There could be cases of breaching the code of conduct, but they are rarely investigated, and mostly settled in an informal way within the different units. [1] Commanders do not take the code of conduct to be law. Grave breaches may lead to investigations (but our sources say this has never happened). [2]

Ad hoc guidance may be provided to military personnel by local experts or their commanding officers. There is a little guidance provided to the soldiers in general [1,2].

According to our sources, Saudi Arabia does have a Code of Conduct for civilian and military personnel that prohibits bribery, the acceptance of gifts and hospitality; it focuses on ethical issues within the military service. The code of conduct, however, is not available in all units and lacks clarity, especially for soldiers in the fields (1), (2), (3).

According to our sources, the Code of Conduct is not always available, especially in rural areas and units outside headquarters and the main offices (1), (2). In August 2018, Nazaha published a survey stating that 69% of the country’s public sector employees did not have access to the Code of Conduct for public service within their government agencies. This survey was based on a random sample of approximately 4,700 employees across the country, with 63% of those surveyed stating that the government agency at which they were employed did not publish the relevant Code of Conduct on its website (3). It was not specified whether this included military personnel. It is unclear the extent to which the government makes efforts to ensure the Code of Conduct is available to all military personnel, nor is there any evidence of training provided in this regard.

According to our sources, the Code of Conduct is not credible, the majority of personnel do not care about it, and it has no enforcing mechanism, which allows personnel to ignore it (1), (2). There is no evidence in the public domain indicating that breaches of the Code of Conduct have been investigated by Saudi authorities or that punitive measures have been enforced based on this code. In November 2017, Crown Prince Mohammed bin Salman ordered the arrest of a large number of individuals on corruption charges, including the then head of the Saudi Arabian National Guard, Miteb bin Abdullah. Charges against Miteb included embezzlement and awarding military contracts to his firms (3). However, there are few details surrounding the nature of the investigation into Miteb bin Abdullah or other government officials arrested as part of this sweep; they have largely been characterized in the international press and rights groups as arbitrary and void of due process (4).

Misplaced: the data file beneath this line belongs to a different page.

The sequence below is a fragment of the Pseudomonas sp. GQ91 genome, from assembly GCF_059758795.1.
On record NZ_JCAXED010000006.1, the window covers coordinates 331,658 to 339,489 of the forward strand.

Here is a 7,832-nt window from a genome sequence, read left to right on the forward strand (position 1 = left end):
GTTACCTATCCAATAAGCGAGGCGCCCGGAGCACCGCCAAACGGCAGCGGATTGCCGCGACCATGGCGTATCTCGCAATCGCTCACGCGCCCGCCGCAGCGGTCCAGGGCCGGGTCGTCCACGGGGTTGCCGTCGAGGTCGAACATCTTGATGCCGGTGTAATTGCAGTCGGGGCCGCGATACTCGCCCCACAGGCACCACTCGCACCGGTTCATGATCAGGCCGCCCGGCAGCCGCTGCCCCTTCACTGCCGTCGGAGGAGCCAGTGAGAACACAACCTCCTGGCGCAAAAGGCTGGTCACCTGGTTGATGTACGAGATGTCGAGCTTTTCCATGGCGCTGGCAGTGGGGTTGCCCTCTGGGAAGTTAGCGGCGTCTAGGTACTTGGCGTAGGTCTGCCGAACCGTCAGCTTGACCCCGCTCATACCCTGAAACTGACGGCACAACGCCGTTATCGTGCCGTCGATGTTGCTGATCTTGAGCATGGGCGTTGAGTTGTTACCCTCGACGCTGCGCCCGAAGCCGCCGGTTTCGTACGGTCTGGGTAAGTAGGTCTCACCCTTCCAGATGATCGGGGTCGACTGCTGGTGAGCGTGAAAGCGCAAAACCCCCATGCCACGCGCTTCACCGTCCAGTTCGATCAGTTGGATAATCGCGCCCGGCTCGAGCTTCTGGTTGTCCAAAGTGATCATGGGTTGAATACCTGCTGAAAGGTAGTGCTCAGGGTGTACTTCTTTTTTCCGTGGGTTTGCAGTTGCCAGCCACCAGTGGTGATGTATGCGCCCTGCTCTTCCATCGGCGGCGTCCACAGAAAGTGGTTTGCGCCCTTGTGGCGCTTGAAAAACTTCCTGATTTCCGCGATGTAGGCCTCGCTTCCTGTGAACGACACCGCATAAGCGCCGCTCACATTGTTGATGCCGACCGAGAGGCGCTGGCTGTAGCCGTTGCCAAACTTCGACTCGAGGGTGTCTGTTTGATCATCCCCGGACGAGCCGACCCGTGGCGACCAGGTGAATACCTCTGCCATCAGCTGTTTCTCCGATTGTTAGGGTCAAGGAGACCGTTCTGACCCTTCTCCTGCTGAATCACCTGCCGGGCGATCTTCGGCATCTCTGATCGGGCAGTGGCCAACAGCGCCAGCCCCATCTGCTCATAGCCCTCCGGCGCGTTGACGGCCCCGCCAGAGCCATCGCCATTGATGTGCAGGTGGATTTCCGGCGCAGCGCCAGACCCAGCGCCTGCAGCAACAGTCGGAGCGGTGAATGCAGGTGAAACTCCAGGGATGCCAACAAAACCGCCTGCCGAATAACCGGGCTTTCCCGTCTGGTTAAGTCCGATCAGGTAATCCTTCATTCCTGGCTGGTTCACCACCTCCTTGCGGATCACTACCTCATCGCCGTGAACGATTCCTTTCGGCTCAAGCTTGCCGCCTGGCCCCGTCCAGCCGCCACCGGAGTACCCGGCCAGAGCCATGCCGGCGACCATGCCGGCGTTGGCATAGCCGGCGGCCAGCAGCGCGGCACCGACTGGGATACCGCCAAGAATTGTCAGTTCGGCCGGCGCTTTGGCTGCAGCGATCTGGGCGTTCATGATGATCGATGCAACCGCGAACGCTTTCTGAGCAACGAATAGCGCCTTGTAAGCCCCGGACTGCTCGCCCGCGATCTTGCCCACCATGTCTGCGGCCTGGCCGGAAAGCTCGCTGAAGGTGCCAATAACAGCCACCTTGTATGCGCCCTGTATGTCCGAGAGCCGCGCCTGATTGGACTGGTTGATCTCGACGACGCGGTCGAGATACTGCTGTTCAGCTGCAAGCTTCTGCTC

It is unclear the extent to which the government makes efforts to ensure the Code of Conduct is available to all military personnel, nor is there any evidence of training provided in this regard [1,2,3].

According to our sources, there is a Code of Conduct for the military which is derived from the general Code of Conduct of the State.(1) This Code of Conduct is not comprehensive and lacks clarity, however, it covers many aspects and events in general terms (2,3).

The Code of Conduct for the military is available in all units and readily available for all within their training period. The availability of the Code of Conduct depends on the geographical place of the units. For example it is readily available within central commands and Headquarters, but not in far away units on the borders (1,2).